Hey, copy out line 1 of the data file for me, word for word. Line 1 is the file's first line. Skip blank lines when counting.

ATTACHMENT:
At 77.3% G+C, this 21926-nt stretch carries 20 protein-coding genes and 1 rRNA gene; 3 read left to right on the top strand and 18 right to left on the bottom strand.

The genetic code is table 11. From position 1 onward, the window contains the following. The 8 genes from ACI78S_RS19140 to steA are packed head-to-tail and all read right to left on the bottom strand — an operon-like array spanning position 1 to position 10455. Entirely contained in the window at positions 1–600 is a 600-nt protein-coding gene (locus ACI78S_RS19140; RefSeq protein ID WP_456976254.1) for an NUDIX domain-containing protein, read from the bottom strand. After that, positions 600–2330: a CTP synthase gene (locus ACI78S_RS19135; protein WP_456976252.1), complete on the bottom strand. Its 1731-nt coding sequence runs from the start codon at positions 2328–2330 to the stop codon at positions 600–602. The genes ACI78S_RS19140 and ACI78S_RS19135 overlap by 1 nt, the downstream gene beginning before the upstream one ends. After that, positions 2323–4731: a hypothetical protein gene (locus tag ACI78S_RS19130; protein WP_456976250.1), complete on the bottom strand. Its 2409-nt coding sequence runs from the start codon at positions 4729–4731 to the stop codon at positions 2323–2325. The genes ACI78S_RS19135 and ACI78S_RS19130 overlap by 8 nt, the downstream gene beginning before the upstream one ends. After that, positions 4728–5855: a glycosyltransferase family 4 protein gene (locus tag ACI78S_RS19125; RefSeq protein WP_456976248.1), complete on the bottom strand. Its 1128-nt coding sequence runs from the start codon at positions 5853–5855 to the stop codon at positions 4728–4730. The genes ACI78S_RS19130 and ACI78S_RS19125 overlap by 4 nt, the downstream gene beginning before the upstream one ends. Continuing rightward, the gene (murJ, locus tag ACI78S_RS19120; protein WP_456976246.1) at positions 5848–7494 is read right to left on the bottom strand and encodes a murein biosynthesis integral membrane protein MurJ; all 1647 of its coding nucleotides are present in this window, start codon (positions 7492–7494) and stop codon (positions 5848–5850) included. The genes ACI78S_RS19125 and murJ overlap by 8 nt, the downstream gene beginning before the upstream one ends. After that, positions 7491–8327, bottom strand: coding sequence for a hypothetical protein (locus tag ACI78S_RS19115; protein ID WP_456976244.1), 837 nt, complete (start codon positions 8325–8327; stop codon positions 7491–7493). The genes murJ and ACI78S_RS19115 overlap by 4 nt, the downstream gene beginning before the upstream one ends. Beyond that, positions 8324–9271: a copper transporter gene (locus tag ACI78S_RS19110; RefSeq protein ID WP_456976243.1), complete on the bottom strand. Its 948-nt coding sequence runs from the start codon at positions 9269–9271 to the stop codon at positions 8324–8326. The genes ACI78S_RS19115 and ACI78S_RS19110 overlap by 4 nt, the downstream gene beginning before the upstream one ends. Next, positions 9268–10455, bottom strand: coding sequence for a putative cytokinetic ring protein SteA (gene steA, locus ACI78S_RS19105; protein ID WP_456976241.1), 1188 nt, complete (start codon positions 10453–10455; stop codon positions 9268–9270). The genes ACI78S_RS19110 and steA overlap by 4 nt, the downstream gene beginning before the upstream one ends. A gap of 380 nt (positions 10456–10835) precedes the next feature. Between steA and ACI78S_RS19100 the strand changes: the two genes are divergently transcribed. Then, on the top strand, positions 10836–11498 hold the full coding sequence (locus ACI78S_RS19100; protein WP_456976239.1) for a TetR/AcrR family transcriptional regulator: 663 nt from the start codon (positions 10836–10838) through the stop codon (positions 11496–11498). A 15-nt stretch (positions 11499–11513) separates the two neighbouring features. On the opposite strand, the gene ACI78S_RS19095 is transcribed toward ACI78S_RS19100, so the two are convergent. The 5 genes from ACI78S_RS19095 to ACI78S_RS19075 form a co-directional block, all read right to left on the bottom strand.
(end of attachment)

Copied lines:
At 77.3% G+C, this 21926-nt stretch carries 20 protein-coding genes and 1 rRNA gene; 3 read left to right on the top strand and 18 right to left on the bottom strand.